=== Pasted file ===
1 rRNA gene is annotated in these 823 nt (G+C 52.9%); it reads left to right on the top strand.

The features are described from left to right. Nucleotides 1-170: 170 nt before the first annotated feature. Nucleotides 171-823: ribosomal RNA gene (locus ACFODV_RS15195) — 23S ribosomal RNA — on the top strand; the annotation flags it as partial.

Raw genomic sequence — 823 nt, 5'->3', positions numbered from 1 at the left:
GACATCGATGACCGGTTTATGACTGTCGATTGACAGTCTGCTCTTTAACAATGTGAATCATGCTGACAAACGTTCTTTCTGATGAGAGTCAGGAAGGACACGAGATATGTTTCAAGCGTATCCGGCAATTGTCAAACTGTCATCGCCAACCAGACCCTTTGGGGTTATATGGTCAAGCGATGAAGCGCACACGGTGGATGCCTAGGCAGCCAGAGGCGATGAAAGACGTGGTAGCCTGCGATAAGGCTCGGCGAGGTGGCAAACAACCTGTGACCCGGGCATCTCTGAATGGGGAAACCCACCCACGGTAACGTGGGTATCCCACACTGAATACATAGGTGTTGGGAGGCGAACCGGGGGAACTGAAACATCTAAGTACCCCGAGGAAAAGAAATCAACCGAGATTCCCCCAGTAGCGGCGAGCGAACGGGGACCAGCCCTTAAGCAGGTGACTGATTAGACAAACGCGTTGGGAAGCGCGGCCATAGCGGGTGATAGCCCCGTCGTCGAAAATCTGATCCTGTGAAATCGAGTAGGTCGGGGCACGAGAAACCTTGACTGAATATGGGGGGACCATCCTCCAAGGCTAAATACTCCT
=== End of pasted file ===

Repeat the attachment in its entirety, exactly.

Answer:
1 rRNA gene is annotated in these 823 nt (G+C 52.9%); it reads left to right on the top strand.

The features are described from left to right. Nucleotides 1-170: 170 nt before the first annotated feature. Nucleotides 171-823: ribosomal RNA gene (locus ACFODV_RS15195) — 23S ribosomal RNA — on the top strand; the annotation flags it as partial.

Raw genomic sequence — 823 nt, 5'->3', positions numbered from 1 at the left:
GACATCGATGACCGGTTTATGACTGTCGATTGACAGTCTGCTCTTTAACAATGTGAATCATGCTGACAAACGTTCTTTCTGATGAGAGTCAGGAAGGACACGAGATATGTTTCAAGCGTATCCGGCAATTGTCAAACTGTCATCGCCAACCAGACCCTTTGGGGTTATATGGTCAAGCGATGAAGCGCACACGGTGGATGCCTAGGCAGCCAGAGGCGATGAAAGACGTGGTAGCCTGCGATAAGGCTCGGCGAGGTGGCAAACAACCTGTGACCCGGGCATCTCTGAATGGGGAAACCCACCCACGGTAACGTGGGTATCCCACACTGAATACATAGGTGTTGGGAGGCGAACCGGGGGAACTGAAACATCTAAGTACCCCGAGGAAAAGAAATCAACCGAGATTCCCCCAGTAGCGGCGAGCGAACGGGGACCAGCCCTTAAGCAGGTGACTGATTAGACAAACGCGTTGGGAAGCGCGGCCATAGCGGGTGATAGCCCCGTCGTCGAAAATCTGATCCTGTGAAATCGAGTAGGTCGGGGCACGAGAAACCTTGACTGAATATGGGGGGACCATCCTCCAAGGCTAAATACTCCT